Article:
When Laban had virtually reached Jacob’s family and flocks, catching up with the stragglers, hearing his cattle lowing and the sheep and goats bleating, knowing they were a mile or so away, Laban settled down to sleep planning his great encounter with Jacob the next morning. But during the night something happened; God met with Laban. We know it was that night because Laban told Jacob, “Last night the God of your father said to me . . .” (v.29). He was an hour away from Jacob when God acted. The Lord didn’t come to him in the days of preparation back in Haran to say to him, “Don’t bother to go.” God let him come very close to Jacob before he intervened. Is that unusual? No. Isn’t that something you have noticed, that the enemy gets very near before God will act?

“The Assyrian came down like a wolf on the fold

And his cohorts were gleaming like silver and gold

And the sheen of their spears was like stars on the sea

As the blue waves roll nightly on deep Galilee.”          (Lord Byron)

Sennacherib was allowed to come to the walls of Jerusalem itself and mock the people before God destroyed him and delivered his own. When Paul was on his way to Damascus to decimate the people of God then the Lord met with him and stopped him, “near Damascus” – the Christians in that city were waiting prayerfully and in fear of what would happen next. God waited to drive a few more goads into the conscience of Saul of Tarsus before he saved him. God delays in order to give us a chance to repent. He delays to show his people his mighty power. Jacob, Rachel, Leah, their children and servants were confronted that morning with the arrival of armed ruthless men hoping to return with booty. The sisters were petrified and yet both saw the deliverance of God; nothing happened but bluster. All the boys and little Dinah learned that God could protect his favoured servants. Nothing was taken. Not a finger was laid on one of them. None was molested. Not a lamb was stolen. How they were humbled at the mighty protecting care of Jacob’s Lord. That was observed by them more clearly in this last minute deliverance than if God had stopped Laban moving 300 miles away and ten days earlier.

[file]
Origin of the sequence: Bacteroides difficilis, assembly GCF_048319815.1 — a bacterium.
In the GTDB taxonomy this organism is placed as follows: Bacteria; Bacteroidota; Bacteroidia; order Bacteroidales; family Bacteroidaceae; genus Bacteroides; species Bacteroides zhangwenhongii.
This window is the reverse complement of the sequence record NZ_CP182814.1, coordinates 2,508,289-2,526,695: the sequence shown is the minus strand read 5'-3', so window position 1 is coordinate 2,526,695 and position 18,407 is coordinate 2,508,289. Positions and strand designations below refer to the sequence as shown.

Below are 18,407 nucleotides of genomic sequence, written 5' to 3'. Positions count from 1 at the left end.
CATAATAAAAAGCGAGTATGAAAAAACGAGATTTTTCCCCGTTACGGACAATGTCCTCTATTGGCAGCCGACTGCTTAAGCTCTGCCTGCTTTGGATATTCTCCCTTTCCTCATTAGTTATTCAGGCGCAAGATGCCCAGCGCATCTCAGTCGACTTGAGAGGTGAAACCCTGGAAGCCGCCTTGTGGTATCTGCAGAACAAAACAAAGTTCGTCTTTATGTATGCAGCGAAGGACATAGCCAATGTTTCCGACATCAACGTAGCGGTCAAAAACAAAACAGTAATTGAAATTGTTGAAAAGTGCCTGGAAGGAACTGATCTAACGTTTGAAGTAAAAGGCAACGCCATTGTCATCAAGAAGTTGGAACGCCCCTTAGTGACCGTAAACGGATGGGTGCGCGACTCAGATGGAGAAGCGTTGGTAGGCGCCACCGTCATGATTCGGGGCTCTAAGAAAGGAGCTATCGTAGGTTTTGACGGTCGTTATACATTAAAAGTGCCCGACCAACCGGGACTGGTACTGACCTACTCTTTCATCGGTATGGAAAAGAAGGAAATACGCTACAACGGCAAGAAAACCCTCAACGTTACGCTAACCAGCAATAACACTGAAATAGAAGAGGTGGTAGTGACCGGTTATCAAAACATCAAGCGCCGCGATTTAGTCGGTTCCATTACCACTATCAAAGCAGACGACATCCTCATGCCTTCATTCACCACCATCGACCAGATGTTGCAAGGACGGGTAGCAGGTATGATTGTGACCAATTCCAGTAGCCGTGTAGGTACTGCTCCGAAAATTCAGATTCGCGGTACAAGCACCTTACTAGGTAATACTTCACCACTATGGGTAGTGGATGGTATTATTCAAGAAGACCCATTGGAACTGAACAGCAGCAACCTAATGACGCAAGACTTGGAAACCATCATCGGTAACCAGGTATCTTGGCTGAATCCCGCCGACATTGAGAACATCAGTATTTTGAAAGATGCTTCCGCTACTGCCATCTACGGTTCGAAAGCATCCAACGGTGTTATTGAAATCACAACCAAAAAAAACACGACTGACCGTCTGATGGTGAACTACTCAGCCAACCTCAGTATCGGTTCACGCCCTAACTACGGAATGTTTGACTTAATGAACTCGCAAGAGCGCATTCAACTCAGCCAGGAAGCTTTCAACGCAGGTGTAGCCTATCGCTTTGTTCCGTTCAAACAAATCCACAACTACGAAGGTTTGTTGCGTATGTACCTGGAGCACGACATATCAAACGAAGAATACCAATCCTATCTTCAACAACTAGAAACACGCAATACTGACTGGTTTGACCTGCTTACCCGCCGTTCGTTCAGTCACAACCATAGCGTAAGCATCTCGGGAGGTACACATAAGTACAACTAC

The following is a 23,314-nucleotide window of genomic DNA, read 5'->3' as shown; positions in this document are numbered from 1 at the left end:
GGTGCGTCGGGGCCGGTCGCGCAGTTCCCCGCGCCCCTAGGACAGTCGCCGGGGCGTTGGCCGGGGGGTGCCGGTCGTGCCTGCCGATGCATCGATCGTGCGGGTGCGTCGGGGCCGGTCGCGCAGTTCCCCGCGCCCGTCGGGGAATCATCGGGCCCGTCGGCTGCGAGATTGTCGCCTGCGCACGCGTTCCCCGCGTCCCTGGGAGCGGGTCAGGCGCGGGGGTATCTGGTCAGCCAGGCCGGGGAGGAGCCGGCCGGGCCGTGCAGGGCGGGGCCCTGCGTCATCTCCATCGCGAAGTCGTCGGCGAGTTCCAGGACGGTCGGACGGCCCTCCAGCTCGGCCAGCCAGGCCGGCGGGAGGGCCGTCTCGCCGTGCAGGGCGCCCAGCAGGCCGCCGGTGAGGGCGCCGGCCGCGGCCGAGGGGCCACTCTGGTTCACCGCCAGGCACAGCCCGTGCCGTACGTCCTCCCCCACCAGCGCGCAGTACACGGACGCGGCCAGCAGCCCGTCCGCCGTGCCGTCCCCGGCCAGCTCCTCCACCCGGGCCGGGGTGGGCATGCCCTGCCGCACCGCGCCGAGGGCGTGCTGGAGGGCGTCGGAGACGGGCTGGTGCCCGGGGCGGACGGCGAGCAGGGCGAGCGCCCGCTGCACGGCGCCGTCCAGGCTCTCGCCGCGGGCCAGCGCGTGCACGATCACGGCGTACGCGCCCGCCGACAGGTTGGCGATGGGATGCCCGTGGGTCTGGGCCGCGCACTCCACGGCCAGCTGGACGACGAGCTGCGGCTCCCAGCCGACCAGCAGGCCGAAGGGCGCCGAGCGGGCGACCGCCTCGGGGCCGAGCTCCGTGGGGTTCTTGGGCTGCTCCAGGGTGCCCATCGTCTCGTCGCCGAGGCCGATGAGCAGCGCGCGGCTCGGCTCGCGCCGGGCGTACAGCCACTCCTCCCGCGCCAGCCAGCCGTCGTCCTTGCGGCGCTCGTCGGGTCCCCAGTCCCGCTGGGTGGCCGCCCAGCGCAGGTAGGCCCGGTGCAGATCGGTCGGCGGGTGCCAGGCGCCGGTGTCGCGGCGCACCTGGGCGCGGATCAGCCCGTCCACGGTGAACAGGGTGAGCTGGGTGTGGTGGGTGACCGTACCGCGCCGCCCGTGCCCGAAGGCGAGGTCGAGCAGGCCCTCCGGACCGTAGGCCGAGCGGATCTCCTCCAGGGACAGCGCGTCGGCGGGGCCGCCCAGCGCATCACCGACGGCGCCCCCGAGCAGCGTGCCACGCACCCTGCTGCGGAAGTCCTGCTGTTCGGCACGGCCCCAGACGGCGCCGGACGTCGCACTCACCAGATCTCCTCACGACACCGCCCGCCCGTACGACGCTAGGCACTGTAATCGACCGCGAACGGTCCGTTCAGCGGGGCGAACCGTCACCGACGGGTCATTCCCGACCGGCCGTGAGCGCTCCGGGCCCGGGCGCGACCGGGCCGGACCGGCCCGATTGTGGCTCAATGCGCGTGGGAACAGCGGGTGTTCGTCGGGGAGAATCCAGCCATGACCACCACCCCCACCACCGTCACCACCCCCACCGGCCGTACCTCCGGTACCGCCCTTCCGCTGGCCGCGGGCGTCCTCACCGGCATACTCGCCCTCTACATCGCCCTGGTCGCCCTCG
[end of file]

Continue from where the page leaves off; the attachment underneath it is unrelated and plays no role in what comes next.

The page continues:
That night God said to Laban a dozen words; “Be careful not to say anything to Jacob, either good or bad” (v.24). God was standing between him and Jacob protecting Jacob. Laban could only reach Jacob if first he could get by this Lord of hosts who was speaking to him. “Take care,” God was saying. “Take care now. Don’t even speak to him. Don’t open your mouth. Don’t say anything to him, no good words and no bad words. Don’t mess with him.” In other words, God was warning Laban about trying to sweet talk Jacob into going back to Haran – “name your wages and you shall have any increase you ask.” “And don’t bad mouth him with threats that you will kill him and his family if he doesn’t do what you say. Take care Laban.” God intends Jacob to go on to his own land, the land God has promised him, and no force in heaven, earth or hell will prevent this happening, and so the Lord is standing between him and Jacob. Laban has gone all that way, 300 miles, and what has he discovered? God was mighty in that place too – unlike his local household gods. Jehovah was there with walls of salvation delighting to defend his son-in-law from the evil designs of man.